Cognized environment


Cognized environment

Cognized environment is a concept first introduced by the late anthropologist, Roy Rappaport (1968), in contrast to what he called the operational environment (see Rappaport 1979:97-144, 1984:337-352). Rappaport was an ecological anthropologist, like Andrew P. Vayda, and wished to contrast the actual reality and adaptations (the operational environment) within a people's ecological niche – say, the existence of tsetse flies and their role in causing sleeping sickness among humans – with how the people’s culture understands nature (the cognized environment) – say, the belief that witches live in those areas that science knows is the habitat of the tsetse. Rappaport’s principal concern was the role of ritual in mediating the cognized and operational environments.

Another group of anthropologists later took up the use of Rappaport’s concepts and applied them toward developing a school of neuroanthropology called Biogenetic Structuralism (see Laughlin and Brady 1978: 6, d'Aquili, Laughlin and McManus 1979: 12ff, Rubinstein, Laughlin and McManus 1984: 21ff, and Laughlin, McManus and d'Aquili 1990:82-90). According to this group, all properties and qualities of experience are mediated by our body’s neuroendocrine systems. These systems function individually and collectively to model reality. The sum total of these models in the brain is the cognized environment. The operational environment refers to the actual niche in which the human or other animal with a brain dwells and adapts. The operational environment is the real world that is modelled by our cognized environment.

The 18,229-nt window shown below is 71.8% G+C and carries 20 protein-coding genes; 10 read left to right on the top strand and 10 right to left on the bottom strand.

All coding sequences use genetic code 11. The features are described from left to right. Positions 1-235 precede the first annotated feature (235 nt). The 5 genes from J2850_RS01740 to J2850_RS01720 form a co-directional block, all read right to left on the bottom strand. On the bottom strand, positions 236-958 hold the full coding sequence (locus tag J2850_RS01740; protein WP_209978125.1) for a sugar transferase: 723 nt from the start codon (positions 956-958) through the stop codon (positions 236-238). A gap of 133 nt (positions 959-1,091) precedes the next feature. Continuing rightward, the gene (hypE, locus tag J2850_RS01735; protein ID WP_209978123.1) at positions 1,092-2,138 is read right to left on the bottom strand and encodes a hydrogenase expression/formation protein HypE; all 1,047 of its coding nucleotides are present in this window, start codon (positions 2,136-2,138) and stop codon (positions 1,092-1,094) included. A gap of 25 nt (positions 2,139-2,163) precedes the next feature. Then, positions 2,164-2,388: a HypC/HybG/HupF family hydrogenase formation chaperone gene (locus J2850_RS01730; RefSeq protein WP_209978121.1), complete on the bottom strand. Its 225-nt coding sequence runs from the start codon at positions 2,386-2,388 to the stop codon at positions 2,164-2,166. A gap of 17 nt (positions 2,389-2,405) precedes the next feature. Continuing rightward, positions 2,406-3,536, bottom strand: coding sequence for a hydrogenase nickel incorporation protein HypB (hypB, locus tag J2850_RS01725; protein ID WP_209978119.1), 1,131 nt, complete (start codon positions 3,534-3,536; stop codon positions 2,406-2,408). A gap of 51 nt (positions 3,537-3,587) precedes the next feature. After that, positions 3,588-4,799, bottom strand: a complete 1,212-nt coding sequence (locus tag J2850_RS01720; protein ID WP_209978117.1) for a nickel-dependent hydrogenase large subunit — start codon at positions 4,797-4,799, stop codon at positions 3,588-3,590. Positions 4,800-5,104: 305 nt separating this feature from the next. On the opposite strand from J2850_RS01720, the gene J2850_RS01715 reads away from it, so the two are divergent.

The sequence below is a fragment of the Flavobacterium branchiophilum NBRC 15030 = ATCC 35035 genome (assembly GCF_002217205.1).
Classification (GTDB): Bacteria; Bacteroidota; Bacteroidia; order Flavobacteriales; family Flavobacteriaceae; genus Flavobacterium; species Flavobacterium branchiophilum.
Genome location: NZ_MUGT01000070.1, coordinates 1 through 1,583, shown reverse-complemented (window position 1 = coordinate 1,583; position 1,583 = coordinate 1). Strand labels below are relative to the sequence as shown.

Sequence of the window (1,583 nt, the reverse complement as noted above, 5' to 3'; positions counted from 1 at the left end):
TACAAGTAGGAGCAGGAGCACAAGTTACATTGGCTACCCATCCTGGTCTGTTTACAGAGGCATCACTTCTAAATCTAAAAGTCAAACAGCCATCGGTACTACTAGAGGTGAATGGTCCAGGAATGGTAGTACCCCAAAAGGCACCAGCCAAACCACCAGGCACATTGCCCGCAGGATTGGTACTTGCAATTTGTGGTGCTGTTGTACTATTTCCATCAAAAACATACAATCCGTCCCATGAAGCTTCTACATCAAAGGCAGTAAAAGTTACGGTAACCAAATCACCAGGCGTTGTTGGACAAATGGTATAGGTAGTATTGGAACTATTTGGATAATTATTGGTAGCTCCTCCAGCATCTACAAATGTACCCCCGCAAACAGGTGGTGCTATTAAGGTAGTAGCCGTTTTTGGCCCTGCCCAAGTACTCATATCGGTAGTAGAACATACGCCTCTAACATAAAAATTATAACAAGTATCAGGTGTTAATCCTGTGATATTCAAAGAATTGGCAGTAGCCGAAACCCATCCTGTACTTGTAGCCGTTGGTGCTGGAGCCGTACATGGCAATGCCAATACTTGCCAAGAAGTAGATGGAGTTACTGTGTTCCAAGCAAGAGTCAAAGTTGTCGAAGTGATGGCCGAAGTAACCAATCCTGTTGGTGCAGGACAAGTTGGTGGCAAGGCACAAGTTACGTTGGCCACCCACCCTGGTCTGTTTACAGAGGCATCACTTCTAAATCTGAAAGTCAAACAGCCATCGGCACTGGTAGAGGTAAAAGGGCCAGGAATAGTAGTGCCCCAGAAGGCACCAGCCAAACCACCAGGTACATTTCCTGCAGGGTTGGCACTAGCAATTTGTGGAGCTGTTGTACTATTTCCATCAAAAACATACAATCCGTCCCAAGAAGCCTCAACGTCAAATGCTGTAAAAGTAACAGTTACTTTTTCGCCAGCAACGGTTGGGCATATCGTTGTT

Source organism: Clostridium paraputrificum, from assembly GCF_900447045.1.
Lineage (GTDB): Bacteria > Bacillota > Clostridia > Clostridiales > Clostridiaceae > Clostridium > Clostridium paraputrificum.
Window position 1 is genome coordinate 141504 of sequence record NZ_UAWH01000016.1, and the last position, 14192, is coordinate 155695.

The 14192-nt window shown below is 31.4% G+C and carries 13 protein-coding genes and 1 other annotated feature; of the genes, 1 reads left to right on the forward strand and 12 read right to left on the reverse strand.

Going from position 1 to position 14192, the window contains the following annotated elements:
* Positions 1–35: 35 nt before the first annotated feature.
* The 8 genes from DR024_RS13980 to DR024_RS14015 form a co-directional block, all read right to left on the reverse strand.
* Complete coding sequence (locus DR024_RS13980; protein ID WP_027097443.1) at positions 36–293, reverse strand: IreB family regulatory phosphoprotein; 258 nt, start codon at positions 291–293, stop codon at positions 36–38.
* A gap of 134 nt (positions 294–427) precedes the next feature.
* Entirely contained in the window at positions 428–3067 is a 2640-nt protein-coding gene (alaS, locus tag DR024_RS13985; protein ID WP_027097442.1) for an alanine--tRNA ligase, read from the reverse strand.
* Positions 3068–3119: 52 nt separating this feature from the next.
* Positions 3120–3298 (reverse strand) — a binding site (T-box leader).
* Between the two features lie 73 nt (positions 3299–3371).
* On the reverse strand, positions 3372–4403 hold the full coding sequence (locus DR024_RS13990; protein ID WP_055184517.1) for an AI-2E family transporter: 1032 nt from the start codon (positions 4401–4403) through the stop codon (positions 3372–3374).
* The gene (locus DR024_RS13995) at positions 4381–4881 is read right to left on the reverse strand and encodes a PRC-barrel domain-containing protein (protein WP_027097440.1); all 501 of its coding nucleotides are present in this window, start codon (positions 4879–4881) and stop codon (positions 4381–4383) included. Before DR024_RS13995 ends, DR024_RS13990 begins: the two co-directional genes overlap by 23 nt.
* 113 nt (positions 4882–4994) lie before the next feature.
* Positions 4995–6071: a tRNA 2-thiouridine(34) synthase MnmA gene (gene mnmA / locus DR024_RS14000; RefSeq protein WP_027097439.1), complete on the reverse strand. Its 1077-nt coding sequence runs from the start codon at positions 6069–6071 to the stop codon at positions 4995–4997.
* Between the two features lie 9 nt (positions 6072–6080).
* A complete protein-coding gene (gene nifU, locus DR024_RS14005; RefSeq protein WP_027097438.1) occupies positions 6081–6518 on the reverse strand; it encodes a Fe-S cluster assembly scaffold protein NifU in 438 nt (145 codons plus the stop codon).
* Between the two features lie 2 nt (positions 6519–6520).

See also

References

  • D'Aquili, Eugene G., Charles D. Laughlin and John McManus (1979) The Spectrum of Ritual. New York: Columbia University Press.
  • Laughlin, C.D. and I.A. Brady (1978) Extinction and Survival in Human Populations. New York: Columbia University Press.
  • Laughlin, Charles D., John McManus and Eugene G. d'Aquili (1990) Brain, Symbol and Experience: Toward a Neurophenomenology of Consciousness. New York: Columbia University Press.
  • Rappaport, R.A. (1968) Pigs for the Ancestors. New Haven: Yale University Press.
  • Rappaport, R.A. (1979) Ecology, Meaning and Religion. Richmond: North Atlantic Books.
  • Rappaport, R.A. (1984) Pigs for the Ancestors. 2nd edition. New Haven: Yale University Press.
  • Rappaport, R.A. (1999) Ritual and Religion in the Making of Humanity. Cambridge: Cambridge University Press.
  • Rubinstein, R.A., C.D. Laughlin and J. McManus (1984) Science As Cognitive Process. Philadelphia: University of Pennsylvania Press.

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